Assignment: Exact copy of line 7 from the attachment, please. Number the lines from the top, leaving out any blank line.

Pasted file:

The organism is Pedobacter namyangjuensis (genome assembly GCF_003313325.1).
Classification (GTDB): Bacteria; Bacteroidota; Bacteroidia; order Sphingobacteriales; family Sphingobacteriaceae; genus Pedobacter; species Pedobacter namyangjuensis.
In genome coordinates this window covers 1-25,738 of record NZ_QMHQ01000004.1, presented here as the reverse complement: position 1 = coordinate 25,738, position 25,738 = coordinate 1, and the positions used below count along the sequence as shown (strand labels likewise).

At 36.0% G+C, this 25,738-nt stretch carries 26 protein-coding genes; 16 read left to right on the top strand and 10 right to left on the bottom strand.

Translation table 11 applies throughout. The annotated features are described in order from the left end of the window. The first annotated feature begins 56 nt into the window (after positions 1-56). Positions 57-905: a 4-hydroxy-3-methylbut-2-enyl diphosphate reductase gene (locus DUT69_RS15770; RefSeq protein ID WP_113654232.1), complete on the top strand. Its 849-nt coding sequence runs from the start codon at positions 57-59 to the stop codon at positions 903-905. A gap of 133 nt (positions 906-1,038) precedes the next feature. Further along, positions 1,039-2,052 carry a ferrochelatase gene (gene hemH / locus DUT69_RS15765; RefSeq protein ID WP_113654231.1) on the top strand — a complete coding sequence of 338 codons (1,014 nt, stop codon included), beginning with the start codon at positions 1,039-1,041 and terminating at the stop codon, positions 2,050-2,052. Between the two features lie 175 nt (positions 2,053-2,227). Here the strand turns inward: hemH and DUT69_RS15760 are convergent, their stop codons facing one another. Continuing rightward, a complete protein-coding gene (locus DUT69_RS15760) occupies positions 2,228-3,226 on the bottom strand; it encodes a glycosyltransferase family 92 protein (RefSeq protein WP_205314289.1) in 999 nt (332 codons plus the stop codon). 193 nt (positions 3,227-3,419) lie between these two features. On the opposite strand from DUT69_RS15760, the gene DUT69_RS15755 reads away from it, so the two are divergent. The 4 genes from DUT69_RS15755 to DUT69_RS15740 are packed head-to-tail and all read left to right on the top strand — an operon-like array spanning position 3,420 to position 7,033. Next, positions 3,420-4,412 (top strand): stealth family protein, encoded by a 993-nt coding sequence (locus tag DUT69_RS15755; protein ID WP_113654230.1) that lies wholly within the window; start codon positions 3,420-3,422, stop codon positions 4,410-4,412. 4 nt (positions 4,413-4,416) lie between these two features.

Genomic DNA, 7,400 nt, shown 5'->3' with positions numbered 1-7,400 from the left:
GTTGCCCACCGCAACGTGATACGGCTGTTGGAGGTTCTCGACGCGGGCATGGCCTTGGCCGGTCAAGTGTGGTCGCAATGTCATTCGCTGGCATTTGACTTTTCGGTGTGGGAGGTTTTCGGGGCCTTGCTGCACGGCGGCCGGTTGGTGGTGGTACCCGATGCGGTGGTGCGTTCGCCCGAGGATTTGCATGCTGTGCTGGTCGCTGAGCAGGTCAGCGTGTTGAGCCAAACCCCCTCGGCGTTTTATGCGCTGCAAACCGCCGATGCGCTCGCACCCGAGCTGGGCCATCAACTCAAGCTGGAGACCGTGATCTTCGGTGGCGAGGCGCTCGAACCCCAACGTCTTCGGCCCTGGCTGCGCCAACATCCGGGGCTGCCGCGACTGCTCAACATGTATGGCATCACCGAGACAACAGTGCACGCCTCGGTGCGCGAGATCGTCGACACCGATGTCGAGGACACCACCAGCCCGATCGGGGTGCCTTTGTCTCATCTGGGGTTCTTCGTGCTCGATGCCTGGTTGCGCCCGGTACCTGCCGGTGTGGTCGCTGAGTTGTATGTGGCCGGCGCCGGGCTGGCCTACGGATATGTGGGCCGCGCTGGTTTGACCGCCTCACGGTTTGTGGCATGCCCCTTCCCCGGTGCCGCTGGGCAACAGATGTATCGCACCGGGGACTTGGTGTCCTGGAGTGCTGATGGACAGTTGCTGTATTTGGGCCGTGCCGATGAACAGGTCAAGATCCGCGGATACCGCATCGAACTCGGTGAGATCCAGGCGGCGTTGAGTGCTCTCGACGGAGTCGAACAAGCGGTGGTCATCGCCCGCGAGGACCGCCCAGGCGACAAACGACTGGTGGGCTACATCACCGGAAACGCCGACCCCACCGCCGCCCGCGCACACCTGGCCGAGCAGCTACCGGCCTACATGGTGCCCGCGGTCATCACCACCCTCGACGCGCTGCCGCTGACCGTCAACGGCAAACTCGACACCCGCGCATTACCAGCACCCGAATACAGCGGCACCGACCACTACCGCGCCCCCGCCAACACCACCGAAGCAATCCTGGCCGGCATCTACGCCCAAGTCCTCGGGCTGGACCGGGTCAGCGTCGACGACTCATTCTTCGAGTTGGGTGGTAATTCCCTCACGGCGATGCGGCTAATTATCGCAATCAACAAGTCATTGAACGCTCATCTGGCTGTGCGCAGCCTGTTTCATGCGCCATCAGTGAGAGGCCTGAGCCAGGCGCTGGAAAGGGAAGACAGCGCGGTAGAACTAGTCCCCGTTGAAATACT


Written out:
GTTGCCCACCGCAACGTGATACGGCTGTTGGAGGTTCTCGACGCGGGCATGGCCTTGGCCGGTCAAGTGTGGTCGCAATGTCATTCGCTGGCATTTGACTTTTCGGTGTGGGAGGTTTTCGGGGCCTTGCTGCACGGCGGCCGGTTGGTGGTGGTACCCGATGCGGTGGTGCGTTCGCCCGAGGATTTGCATGCTGTGCTGGTCGCTGAGCAGGTCAGCGTGTTGAGCCAAACCCCCTCGGCGTTTTATGCGCTGCAAACCGCCGATGCGCTCGCACCCGAGCTGGGCCATCAACTCAAGCTGGAGACCGTGATCTTCGGTGGCGAGGCGCTCGAACCCCAACGTCTTCGGCCCTGGCTGCGCCAACATCCGGGGCTGCCGCGACTGCTCAACATGTATGGCATCACCGAGACAACAGTGCACGCCTCGGTGCGCGAGATCGTCGACACCGATGTCGAGGACACCACCAGCCCGATCGGGGTGCCTTTGTCTCATCTGGGGTTCTTCGTGCTCGATGCCTGGTTGCGCCCGGTACCTGCCGGTGTGGTCGCTGAGTTGTATGTGGCCGGCGCCGGGCTGGCCTACGGATATGTGGGCCGCGCTGGTTTGACCGCCTCACGGTTTGTGGCATGCCCCTTCCCCGGTGCCGCTGGGCAACAGATGTATCGCACCGGGGACTTGGTGTCCTGGAGTGCTGATGGACAGTTGCTGTATTTGGGCCGTGCCGATGAACAGGTCAAGATCCGCGGATACCGCATCGAACTCGGTGAGATCCAGGCGGCGTTGAGTGCTCTCGACGGAGTCGAACAAGCGGTGGTCATCGCCCGCGAGGACCGCCCAGGCGACAAACGACTGGTGGGCTACATCACCGGAAACGCCGACCCCACCGCCGCCCGCGCACACCTGGCCGAGCAGCTACCGGCCTACATGGTGCCCGCGGTCATCACCACCCTCGACGCGCTGCCGCTGACCGTCAACGGCAAACTCGACACCCGCGCATTACCAGCACCCGAATACAGCGGCACCGACCACTACCGCGCCCCCGCCAACACCACCGAAGCAATCCTGGCCGGCATCTACGCCCAAGTCCTCGGGCTGGACCGGGTCAGCGTCGACGACTCATTCTTCGAGTTGGGTGGTAATTCCCTCACGGCGATGCGGCTAATTATCGCAATCAACAAGTCATTGAACGCTCATCTGGCTGTGCGCAGCCTGTTTCATGCGCCATCAGTGAGAGGCCTGAGCCAGGCGCTGGAAAGGGAAGACAGCGCGGTAGAACTAGTCCCCGTTGAAATACT